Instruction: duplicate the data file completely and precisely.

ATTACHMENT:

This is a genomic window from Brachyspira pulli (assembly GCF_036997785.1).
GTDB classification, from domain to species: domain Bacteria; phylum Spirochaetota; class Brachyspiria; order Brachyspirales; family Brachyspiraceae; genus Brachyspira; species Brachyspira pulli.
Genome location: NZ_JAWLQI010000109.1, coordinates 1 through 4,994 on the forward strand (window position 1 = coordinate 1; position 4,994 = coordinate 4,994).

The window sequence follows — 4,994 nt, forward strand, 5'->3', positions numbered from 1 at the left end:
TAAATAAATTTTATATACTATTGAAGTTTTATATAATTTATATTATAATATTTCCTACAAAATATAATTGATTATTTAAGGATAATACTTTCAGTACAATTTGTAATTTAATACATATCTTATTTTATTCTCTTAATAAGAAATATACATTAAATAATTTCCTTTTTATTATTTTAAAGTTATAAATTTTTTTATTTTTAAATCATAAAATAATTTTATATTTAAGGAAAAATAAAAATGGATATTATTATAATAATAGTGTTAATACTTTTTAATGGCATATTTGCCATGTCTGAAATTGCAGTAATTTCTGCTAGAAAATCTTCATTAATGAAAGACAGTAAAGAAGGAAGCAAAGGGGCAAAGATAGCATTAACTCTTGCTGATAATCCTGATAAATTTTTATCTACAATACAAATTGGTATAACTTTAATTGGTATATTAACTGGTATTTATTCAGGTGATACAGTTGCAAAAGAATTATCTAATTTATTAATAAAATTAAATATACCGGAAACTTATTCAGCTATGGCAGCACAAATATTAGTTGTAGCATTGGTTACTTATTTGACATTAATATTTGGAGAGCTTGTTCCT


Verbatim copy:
This is a genomic window from Brachyspira pulli (assembly GCF_036997785.1).
GTDB classification, from domain to species: domain Bacteria; phylum Spirochaetota; class Brachyspiria; order Brachyspirales; family Brachyspiraceae; genus Brachyspira; species Brachyspira pulli.
Genome location: NZ_JAWLQI010000109.1, coordinates 1 through 4,994 on the forward strand (window position 1 = coordinate 1; position 4,994 = coordinate 4,994).

The window sequence follows — 4,994 nt, forward strand, 5'->3', positions numbered from 1 at the left end:
TAAATAAATTTTATATACTATTGAAGTTTTATATAATTTATATTATAATATTTCCTACAAAATATAATTGATTATTTAAGGATAATACTTTCAGTACAATTTGTAATTTAATACATATCTTATTTTATTCTCTTAATAAGAAATATACATTAAATAATTTCCTTTTTATTATTTTAAAGTTATAAATTTTTTTATTTTTAAATCATAAAATAATTTTATATTTAAGGAAAAATAAAAATGGATATTATTATAATAATAGTGTTAATACTTTTTAATGGCATATTTGCCATGTCTGAAATTGCAGTAATTTCTGCTAGAAAATCTTCATTAATGAAAGACAGTAAAGAAGGAAGCAAAGGGGCAAAGATAGCATTAACTCTTGCTGATAATCCTGATAAATTTTTATCTACAATACAAATTGGTATAACTTTAATTGGTATATTAACTGGTATTTATTCAGGTGATACAGTTGCAAAAGAATTATCTAATTTATTAATAAAATTAAATATACCGGAAACTTATTCAGCTATGGCAGCACAAATATTAGTTGTAGCATTGGTTACTTATTTGACATTAATATTTGGAGAGCTTGTTCCT